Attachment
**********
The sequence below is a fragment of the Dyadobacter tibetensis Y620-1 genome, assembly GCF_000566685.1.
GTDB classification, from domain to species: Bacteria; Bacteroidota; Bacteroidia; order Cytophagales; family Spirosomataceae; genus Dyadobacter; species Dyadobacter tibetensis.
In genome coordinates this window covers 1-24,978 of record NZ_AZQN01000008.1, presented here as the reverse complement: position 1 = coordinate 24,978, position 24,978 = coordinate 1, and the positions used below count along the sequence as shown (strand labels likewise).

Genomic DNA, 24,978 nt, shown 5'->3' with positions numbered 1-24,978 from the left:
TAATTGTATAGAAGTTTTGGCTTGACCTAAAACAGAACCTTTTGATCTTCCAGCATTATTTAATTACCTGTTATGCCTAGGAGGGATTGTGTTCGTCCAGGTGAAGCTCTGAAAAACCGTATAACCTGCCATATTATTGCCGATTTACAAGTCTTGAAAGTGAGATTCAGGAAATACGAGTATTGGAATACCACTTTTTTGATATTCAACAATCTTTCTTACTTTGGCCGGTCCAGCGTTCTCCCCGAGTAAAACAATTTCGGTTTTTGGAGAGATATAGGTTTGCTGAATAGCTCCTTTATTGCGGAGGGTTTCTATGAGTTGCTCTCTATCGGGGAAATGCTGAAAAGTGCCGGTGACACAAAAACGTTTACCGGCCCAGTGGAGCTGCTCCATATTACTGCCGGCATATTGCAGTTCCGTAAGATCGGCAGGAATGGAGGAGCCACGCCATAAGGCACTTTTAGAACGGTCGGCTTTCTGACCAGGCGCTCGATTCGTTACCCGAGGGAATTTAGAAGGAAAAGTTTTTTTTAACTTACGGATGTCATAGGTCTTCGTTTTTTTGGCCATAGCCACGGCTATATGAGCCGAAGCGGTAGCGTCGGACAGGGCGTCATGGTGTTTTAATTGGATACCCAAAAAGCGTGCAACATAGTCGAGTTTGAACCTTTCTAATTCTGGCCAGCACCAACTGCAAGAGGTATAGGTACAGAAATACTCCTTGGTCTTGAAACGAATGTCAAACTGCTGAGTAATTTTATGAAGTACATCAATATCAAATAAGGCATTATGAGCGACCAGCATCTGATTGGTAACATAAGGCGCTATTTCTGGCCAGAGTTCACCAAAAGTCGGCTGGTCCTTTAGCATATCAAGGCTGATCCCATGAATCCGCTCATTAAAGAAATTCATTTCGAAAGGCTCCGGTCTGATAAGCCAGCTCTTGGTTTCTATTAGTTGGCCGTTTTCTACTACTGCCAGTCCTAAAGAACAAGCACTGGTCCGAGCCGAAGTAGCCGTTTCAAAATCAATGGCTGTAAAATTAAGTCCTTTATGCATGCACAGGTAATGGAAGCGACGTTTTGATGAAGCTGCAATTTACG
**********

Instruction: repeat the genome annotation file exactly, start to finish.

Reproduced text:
The sequence below is a fragment of the Dyadobacter tibetensis Y620-1 genome, assembly GCF_000566685.1.
GTDB classification, from domain to species: Bacteria; Bacteroidota; Bacteroidia; order Cytophagales; family Spirosomataceae; genus Dyadobacter; species Dyadobacter tibetensis.
In genome coordinates this window covers 1-24,978 of record NZ_AZQN01000008.1, presented here as the reverse complement: position 1 = coordinate 24,978, position 24,978 = coordinate 1, and the positions used below count along the sequence as shown (strand labels likewise).

Genomic DNA, 24,978 nt, shown 5'->3' with positions numbered 1-24,978 from the left:
TAATTGTATAGAAGTTTTGGCTTGACCTAAAACAGAACCTTTTGATCTTCCAGCATTATTTAATTACCTGTTATGCCTAGGAGGGATTGTGTTCGTCCAGGTGAAGCTCTGAAAAACCGTATAACCTGCCATATTATTGCCGATTTACAAGTCTTGAAAGTGAGATTCAGGAAATACGAGTATTGGAATACCACTTTTTTGATATTCAACAATCTTTCTTACTTTGGCCGGTCCAGCGTTCTCCCCGAGTAAAACAATTTCGGTTTTTGGAGAGATATAGGTTTGCTGAATAGCTCCTTTATTGCGGAGGGTTTCTATGAGTTGCTCTCTATCGGGGAAATGCTGAAAAGTGCCGGTGACACAAAAACGTTTACCGGCCCAGTGGAGCTGCTCCATATTACTGCCGGCATATTGCAGTTCCGTAAGATCGGCAGGAATGGAGGAGCCACGCCATAAGGCACTTTTAGAACGGTCGGCTTTCTGACCAGGCGCTCGATTCGTTACCCGAGGGAATTTAGAAGGAAAAGTTTTTTTTAACTTACGGATGTCATAGGTCTTCGTTTTTTTGGCCATAGCCACGGCTATATGAGCCGAAGCGGTAGCGTCGGACAGGGCGTCATGGTGTTTTAATTGGATACCCAAAAAGCGTGCAACATAGTCGAGTTTGAACCTTTCTAATTCTGGCCAGCACCAACTGCAAGAGGTATAGGTACAGAAATACTCCTTGGTCTTGAAACGAATGTCAAACTGCTGAGTAATTTTATGAAGTACATCAATATCAAATAAGGCATTATGAGCGACCAGCATCTGATTGGTAACATAAGGCGCTATTTCTGGCCAGAGTTCACCAAAAGTCGGCTGGTCCTTTAGCATATCAAGGCTGATCCCATGAATCCGCTCATTAAAGAAATTCATTTCGAAAGGCTCCGGTCTGATAAGCCAGCTCTTGGTTTCTATTAGTTGGCCGTTTTCTACTACTGCCAGTCCTAAAGAACAAGCACTGGTCCGAGCCGAAGTAGCCGTTTCAAAATCAATGGCTGTAAAATTAAGTCCTTTATGCATGCACAGGTAATGGAAGCGACGTTTTGATGAAGCTGCAATTTACG